The Enduring Power of Advertising in a New Age

With the decline of traditional advertising in mainstream media, some have begun to question whether advertising has lost its effectiveness as a marketing tool. To this, I say, "Nonsense." Advertising continues to be a potent force, and it always will be. What has changed, however, is that good advertising now outshines bad advertising by a considerable margin. While this may sound simplistic, the truth is that in the past, when there were only a single newspaper and a handful of broadcast TV stations, even subpar advertising still yielded results. It's this shift that has led to challenges for mainstream media and some advertisers today.

Today, consumers have countless ways to consume content and be entertained, and they also have ample opportunities to tune out ads that merely interrupt their journeys. Additionally, the rise of online advertising, an industry that barely existed a decade ago and is now worth $25 billion, has disrupted the landscape. So, advertising still works exceptionally well; it just operates differently now. Adapt, innovate, and integrate, and advertising can remain a potent component of your lead generation strategies.

Modern advertisers understand that advertising is less about directly driving sales and more about creating awareness—specifically, awareness of educational, trust-building content. Your advertising's primary goal should be to obtain permission, permission to educate. Even online ads, which were once seen as a novelty, now blend seamlessly into the digital landscape when they lack relevance. The most effective online ads are those that engage viewers by offering valuable content from a trusted source. Guiding a prospect to consume content that addresses a particular problem or desire is the most logical way to allow them to become advocates for your eventual solution. This is not a hurried transaction; it's a nuanced dance.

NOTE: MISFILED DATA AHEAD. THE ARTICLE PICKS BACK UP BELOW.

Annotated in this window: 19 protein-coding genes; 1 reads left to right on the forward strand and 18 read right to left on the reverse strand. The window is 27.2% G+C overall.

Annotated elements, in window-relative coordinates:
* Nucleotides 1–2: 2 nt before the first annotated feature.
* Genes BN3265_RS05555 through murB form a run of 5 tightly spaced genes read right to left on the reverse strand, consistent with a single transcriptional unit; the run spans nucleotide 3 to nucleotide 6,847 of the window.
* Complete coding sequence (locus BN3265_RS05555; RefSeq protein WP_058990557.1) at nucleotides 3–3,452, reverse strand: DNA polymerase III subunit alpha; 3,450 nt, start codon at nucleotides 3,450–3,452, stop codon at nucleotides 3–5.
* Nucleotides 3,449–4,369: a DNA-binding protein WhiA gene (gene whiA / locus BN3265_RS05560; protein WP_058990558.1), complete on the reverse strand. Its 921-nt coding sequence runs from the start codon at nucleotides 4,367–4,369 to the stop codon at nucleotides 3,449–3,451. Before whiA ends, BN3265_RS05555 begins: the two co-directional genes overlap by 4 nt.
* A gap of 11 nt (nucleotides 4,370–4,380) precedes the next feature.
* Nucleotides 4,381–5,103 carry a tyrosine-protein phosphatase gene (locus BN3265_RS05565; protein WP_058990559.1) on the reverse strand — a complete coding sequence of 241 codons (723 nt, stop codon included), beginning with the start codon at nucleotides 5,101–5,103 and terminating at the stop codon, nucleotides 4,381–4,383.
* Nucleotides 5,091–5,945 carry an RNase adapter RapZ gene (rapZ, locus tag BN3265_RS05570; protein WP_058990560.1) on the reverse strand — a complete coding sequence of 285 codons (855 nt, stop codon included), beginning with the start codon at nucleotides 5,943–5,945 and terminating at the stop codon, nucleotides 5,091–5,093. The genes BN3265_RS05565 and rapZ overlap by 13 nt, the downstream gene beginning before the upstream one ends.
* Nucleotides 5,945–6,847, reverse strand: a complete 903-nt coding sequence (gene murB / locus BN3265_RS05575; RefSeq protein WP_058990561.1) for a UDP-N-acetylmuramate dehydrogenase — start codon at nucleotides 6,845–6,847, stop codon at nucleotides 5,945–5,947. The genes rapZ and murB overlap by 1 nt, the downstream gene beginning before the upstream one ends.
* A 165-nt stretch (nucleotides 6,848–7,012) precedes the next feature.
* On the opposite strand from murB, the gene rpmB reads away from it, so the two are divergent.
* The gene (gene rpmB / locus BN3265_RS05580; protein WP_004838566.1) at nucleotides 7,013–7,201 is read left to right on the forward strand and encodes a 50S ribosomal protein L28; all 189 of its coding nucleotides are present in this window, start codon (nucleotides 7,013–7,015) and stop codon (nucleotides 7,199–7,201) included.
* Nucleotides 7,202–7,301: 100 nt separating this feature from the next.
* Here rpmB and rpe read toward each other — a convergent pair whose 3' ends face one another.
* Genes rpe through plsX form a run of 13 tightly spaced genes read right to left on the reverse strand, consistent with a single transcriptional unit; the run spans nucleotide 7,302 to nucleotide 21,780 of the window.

Advertising's true value lies in illuminating the path to valuable content that might otherwise go unnoticed or undeveloped. While a sales pitch may not be trusted, an education-based content campaign can be. This is likely why the recent debate over sponsored content has generated strong reactions. People tend to place higher trust in content that appears as editorial, and this influence can be harnessed or misused. Content creators must tread carefully, respect their readers, provide full disclosure, and put in the effort to craft content that is read, indexed, and discussed. In doing so, they will inadvertently generate organic search results, another highly trusted, cost-free, yet earned form of advertising in today's marketing mix. (Google might not call it advertising, but there's a case to be made.)

Another form of content advertising (an expanded interpretation of the classic term) is gaining traction daily on platforms such as Twitter, LinkedIn, and Facebook. Through strategic engagement, marketers are growing their networks, raising awareness, and eventually driving traffic to their content and revenue-generating initiatives. When Brian Clark @copyblogger (a fantastic blog, highly recommended) tweets something like, "Check out today's Landing Page Makeover Clinic at Copyblogger –," isn't this, in essence, an advertisement? Don't get me wrong; it's brilliant, it's perfect, and he has earned the right with his followers and the public to draw people to his content. That's precisely why it works – advertising in its purest form, but with a modified mechanism and implementation.

So, use your advertising to initiate conversations, and create content that fosters trust and community, and you'll harness the enduring power of advertising to generate leads and sales. And, as we know, this will persist until the next big thing emerges.

Jeff Hecht

Jeff Hecht

Jeff is the Founder and Managing Director of the Aronson Hecht Agency. He grew up in the advertising industry at his father's' agency. He has over 40 years in sales and marketing experience. Jeff brings that experience to every client and every project we work on.